Monday, June 21st, 2010p>
Aaron has a nice editorial piece on going from zero-install to instant-install in which he discusses the notion of web apps:
Bringing back a lightweight notion of installation offers an interesting way out of Web constraints. If an author uses APIs like window.open() and desktop notifications in an annoying way, his app will be uninstalled. The UA can make it easy for the user to discover the uninstall button, so there’s a strong incentive for authors to not be assholes. Since there are a manageable number of apps installed at any one time (by definition, since they were manually installed), UAs can offer permanent storage to apps. If the apps abuse the privilege, the user can easily scan a list, see which one is doing it and uninstall it.
He discusses the revolution of the “zero install” Web. We pass people URLs. We link to things. We don’t think of this as “running apps”. He then brings up the issues of this freedom. Since my mum doesn’t think of this as running apps, we shouldn’t grant access to these URLs, and we end up with a strong sandbox, which limits functionality.
With “installable web apps” we get some of the best of both worlds, but it doesn’t quite feel like we have matched a perfect equilibrium yet. As a power user, I am excited about taking a strong sandboxed model and opening it up with APIs that all go through the sandbox. This means that I can monitor everything that is going on. Add to this social monitoring (so if something bad happens it quickly moves through the social network to be fixed and blocked) and I look forward to a blended world of permissions. We have long had the ability to break through the sandbox in browsers. Unfortunately, these methods are browser specific, and result in annoying prompts that drive you nuts. As we scale out the permissions, this becomes more annoying. To get around this, some platforms are asking the user to accept permission at install time. You have the advantage that: a) the user has to agree before anything is even downloaded; b) one click, at the time of install, and you are off to the races.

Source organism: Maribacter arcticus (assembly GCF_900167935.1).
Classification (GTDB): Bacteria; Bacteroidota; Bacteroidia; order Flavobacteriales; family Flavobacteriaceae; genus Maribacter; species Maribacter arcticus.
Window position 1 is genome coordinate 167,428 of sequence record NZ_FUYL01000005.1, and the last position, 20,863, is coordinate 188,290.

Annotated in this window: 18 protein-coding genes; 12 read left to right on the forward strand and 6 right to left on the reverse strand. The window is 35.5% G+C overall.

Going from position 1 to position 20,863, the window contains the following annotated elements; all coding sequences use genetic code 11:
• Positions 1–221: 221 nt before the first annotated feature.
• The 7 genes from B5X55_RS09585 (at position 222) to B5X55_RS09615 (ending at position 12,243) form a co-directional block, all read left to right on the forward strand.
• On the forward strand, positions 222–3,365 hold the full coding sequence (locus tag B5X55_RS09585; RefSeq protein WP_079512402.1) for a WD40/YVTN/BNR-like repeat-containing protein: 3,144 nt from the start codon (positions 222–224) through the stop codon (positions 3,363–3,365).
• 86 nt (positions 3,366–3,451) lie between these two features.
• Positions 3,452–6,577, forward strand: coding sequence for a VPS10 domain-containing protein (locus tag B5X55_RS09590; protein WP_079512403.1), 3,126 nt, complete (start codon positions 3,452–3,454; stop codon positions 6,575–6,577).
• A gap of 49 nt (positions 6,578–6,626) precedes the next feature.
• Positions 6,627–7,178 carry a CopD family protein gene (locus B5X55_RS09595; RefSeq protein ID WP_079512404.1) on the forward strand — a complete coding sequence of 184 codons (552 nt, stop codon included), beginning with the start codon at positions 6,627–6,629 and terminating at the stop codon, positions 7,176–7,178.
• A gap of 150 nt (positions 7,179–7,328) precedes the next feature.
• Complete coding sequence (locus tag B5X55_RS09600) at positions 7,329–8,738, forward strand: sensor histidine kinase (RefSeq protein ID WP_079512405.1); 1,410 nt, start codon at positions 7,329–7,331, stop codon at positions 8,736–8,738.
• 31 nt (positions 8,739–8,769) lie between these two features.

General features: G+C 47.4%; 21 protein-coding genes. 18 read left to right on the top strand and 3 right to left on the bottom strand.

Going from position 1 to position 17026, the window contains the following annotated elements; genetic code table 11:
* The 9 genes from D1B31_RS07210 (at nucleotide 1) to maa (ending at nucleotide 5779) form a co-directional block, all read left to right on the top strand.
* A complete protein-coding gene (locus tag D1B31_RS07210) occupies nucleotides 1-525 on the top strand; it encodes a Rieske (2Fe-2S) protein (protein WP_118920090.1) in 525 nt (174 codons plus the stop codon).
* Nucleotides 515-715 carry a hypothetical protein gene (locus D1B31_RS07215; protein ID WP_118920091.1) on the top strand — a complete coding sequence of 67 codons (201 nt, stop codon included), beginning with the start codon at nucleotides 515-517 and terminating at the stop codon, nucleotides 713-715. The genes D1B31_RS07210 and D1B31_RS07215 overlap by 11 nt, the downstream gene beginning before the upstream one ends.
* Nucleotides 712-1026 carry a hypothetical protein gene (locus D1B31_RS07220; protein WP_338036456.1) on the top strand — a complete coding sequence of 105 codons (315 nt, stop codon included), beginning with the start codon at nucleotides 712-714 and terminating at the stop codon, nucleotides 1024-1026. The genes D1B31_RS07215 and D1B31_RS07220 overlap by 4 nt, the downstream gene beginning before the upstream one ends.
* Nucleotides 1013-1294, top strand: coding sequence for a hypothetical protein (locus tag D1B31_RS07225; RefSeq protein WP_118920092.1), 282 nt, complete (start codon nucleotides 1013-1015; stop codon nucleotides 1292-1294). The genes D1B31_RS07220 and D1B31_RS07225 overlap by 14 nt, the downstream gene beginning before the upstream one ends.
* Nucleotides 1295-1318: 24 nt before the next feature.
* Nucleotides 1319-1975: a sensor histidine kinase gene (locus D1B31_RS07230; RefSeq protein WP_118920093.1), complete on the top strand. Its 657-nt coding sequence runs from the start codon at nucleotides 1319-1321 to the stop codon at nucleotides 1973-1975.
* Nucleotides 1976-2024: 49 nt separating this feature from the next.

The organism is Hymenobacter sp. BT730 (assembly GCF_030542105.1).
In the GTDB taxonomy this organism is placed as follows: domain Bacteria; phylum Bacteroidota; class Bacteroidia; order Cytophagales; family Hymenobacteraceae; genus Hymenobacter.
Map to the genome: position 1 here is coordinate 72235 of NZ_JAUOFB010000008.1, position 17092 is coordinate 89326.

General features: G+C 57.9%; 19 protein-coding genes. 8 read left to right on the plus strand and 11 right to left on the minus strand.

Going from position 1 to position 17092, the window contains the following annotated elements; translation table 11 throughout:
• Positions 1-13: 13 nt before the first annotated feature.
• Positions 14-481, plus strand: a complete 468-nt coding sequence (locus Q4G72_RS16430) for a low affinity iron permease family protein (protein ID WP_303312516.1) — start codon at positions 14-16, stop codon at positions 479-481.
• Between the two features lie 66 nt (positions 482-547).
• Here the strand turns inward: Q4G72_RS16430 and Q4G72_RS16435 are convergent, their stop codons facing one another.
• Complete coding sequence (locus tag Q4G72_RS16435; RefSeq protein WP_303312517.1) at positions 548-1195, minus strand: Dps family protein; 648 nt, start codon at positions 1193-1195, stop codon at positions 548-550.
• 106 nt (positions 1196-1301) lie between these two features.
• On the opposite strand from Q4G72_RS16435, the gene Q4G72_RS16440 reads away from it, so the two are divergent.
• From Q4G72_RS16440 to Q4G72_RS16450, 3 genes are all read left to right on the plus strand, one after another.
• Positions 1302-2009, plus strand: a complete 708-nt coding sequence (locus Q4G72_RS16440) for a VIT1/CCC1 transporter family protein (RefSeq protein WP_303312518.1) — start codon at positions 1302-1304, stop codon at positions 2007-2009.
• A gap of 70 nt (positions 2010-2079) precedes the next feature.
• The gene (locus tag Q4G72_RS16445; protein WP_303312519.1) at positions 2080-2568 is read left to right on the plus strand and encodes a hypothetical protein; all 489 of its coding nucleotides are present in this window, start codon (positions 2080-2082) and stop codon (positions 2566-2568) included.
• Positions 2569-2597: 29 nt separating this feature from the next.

However, there are huge problems: When prompted at this time, there is a strong likelihood that the user is trying to do something and will thus say YES YES YES no matter what. Some may question an 8-ball app that asks for deep permissions, but even then…. we run into the same prompty neglect that we get on the desktop. Have you ever downloaded a Mac app, ran it, and then when the “this app came from the Internet” dialog showed up…. said “you know what. Naaaah”? And what about nuance? Weather apps ask for access to the GPS. What if you want to use the app (and search for an area) but don’t want to give location information? Some systems won’t let you download the app (this is where the Web Geolocation API is great!)
Installable == special powers. Uninstalled == less powers. I still have hope that after these first steps we get the right metaphors that offer simplicity for users, but nice fine grained control and awareness.
Posted by Dion Almaer at 5:44 am